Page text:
Bridging the gap between classical and pop
You’ve heard Chilly Gonzales before. Whether his video masterclasses explaining the hooks behind catchy pop songs have cropped up on your Facebook feed, or his song “Never Stop” was stuck in your head as the theme song from Apple’s 2010 iPad commercials, or you’ve listened to his collaborations with Daft Punk and Drake, Gonzales (born Jason Charles Beck) has probably brought his pop-classical fusion style into your life.
Gonzales recently released “Chambers,” an album that integrates contemporary pop with Romantic-era style chamber music composed for piano and string quartet. The album’s style is part of his grander scheme to bring down the barriers between musical genres – or at least the pretentiousness behind those barriers. Regardless of genre, he’s a fan of interesting music with a verse-chorus structure.
“Chamber music foretold the music of today – it WAS pop music,” he said. “Couldn’t it be again?”
The classically trained Canadian pianist won a Grammy for his collaboration with Daft Punk on their latest album “Random Access Memories,” but he has difficulty attributing the award to his famous key change between a song in B minor and the next in A minor. “I am not alone in knowing how to negotiate a key change,” Gonzales said. “Maybe the difference is that I understand classical and pop.”
There’s a fine line between the worlds of classical and pop music. And when you straddle it, neither audience ends up satisfied. “Chambers” is guilty of exactly that: reaching too high for pop audiences who miss out on the theoretical eccentricities, but ending up dismissed by the classical world as “pure pop,” Gonzales admits. But through his video masterclasses and live performances, he hopes to turn pop listeners into classical appreciators. And maybe along the way, he could change the boundaries that we’ve instated between the two genres.
In his video masterclasses, Gonzales studies a piece of pop music and dissects it for its unique quality. In Germany, Gonzales tells his audience, these pop songs are called “earworms.” In each song exists an alluring component of genius, often derived from classical theory.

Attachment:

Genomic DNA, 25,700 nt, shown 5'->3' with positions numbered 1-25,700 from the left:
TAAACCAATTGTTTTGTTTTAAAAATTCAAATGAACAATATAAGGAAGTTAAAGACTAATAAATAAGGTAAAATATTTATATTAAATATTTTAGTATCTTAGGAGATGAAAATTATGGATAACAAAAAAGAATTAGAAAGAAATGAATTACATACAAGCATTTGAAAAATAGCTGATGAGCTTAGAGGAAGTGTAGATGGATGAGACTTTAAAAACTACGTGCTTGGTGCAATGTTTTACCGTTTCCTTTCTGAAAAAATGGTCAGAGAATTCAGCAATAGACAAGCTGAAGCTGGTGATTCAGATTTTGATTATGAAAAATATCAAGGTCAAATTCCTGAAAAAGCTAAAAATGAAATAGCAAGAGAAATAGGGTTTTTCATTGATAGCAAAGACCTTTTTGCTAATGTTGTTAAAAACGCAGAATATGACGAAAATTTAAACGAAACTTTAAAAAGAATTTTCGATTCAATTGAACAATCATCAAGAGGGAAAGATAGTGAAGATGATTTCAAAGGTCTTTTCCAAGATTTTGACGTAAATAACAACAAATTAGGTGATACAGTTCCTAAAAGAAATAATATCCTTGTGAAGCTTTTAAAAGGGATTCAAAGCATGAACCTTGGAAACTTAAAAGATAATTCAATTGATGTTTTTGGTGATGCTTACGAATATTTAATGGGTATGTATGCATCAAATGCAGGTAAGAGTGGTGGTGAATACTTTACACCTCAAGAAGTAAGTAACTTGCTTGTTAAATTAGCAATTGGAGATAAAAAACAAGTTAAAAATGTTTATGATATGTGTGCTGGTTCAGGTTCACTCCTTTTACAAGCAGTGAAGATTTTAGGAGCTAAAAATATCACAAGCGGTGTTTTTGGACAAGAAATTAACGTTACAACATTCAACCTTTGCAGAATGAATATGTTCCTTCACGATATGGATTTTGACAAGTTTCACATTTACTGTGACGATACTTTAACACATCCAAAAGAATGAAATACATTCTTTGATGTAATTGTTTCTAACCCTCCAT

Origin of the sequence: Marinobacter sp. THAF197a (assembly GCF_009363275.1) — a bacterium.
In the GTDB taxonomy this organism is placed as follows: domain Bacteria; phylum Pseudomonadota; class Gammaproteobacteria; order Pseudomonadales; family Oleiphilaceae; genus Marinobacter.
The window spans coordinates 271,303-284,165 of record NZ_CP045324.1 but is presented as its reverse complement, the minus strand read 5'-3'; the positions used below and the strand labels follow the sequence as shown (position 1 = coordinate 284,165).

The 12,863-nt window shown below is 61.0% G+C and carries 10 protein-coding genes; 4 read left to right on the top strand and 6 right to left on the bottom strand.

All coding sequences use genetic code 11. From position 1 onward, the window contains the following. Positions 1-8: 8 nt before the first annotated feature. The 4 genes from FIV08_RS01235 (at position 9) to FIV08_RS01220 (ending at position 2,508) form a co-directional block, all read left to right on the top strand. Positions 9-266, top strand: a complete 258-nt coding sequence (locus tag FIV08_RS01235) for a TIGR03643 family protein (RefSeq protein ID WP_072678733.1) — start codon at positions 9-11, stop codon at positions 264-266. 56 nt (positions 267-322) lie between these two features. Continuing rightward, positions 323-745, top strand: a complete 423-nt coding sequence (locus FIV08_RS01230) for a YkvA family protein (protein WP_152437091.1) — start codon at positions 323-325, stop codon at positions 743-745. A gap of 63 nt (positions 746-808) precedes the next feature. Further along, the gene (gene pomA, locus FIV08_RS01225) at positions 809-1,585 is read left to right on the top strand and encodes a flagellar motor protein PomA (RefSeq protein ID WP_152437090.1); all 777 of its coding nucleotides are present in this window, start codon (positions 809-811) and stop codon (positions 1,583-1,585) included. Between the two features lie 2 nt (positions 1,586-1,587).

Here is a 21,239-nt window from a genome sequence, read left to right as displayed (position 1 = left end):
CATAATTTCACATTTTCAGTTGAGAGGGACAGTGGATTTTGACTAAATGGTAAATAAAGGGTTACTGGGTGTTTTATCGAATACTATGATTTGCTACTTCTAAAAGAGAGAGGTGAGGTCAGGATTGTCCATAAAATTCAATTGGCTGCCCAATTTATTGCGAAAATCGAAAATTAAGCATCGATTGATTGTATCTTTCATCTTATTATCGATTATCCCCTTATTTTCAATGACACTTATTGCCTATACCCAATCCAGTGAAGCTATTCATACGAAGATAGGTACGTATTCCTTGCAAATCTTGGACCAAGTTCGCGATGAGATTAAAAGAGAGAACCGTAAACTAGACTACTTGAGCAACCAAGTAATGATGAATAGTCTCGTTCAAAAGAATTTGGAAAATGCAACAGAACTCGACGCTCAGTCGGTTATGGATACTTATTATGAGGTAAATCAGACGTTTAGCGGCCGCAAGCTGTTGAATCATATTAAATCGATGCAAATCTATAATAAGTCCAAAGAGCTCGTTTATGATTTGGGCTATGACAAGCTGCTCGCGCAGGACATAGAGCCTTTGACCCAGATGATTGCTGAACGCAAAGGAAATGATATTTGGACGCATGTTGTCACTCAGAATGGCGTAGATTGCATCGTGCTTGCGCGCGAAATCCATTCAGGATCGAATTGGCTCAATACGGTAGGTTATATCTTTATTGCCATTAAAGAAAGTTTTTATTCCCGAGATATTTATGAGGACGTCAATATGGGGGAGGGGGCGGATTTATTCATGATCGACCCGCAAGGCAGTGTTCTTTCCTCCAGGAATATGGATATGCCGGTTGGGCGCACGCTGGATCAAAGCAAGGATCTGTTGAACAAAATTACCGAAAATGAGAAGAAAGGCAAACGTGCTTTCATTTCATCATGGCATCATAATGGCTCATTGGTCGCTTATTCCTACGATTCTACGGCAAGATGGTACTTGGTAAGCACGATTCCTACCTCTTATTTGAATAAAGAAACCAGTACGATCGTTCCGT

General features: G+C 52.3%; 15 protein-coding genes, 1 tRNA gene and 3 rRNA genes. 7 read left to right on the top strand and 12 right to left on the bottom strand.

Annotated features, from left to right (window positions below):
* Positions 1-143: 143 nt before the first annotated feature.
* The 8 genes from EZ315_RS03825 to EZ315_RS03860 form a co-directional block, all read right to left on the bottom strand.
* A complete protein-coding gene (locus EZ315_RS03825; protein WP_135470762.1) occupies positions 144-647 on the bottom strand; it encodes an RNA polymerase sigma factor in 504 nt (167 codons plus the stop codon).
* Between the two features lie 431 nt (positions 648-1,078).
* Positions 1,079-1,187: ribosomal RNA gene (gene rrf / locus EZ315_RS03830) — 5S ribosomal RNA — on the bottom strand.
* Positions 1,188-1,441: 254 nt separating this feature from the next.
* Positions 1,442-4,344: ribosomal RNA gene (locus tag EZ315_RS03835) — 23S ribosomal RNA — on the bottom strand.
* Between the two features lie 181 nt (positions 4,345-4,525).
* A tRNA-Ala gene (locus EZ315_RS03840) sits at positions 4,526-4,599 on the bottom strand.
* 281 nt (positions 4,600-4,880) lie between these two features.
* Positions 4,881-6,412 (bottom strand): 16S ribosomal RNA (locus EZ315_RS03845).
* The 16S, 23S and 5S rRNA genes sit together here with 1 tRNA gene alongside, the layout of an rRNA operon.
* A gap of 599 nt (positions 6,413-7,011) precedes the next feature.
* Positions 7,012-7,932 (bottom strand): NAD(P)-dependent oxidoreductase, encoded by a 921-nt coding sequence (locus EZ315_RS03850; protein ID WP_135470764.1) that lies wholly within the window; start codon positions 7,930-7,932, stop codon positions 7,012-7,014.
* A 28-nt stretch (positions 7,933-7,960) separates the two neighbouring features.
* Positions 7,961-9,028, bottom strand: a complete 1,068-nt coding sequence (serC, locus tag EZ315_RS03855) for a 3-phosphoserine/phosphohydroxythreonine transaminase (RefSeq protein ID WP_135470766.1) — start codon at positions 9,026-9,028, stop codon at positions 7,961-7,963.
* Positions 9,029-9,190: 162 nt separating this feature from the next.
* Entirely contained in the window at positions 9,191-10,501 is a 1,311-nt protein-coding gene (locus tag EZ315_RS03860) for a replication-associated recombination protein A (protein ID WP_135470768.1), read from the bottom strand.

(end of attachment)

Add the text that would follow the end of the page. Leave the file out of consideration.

“Whether it’s in the context of a bubblegum princess you secretly want to hate, or whether it carries the official stamp that it was in some German textbook, both of those are irrelevant,” Gonzales said in a Q&A with Stereogum. “It’s not high art or low art to begin with. It’s that music that’s considered low art and music that’s considered high art are very similar and use the same tools. That’s my message.”
Gonzales harps on the point that listeners should never feel averse to or intimidated by classical music. It’s a societal distinction – not a musical one – that keeps younger generations at bay. “It must be some childhood reaction to the fact that we were told this was high art,” he told the Leader-Post. “It’s the reason we’re all nervous when we go to a concert hall. It’s a feeling of too much respect. We can’t take it on its own terms.”
Take Taylor Swift: she’s a perfect example of that “bubblegum princess you secretly want to hate,” someone an indie snob or a classical aficionado would see as void of talent and saccharine-sweet. But Gonzales reassures listeners that there are always going to be more similarities with music and culture than there will ever be differences. “Sometimes [audiences] say, ‘Yeah, but it’s not like Taylor Swift knows what music symmetry is.’ I’m like, ‘But that’s the point! It’s universal!'”
Gonzales believes the same basic methods of music writing have been reinvented for centuries, and surely they’ll stick around for centuries to come. If that means Taylor Swift’s bubblegum pop is here to stay, so be it – it’s really not that different from the classics, after all.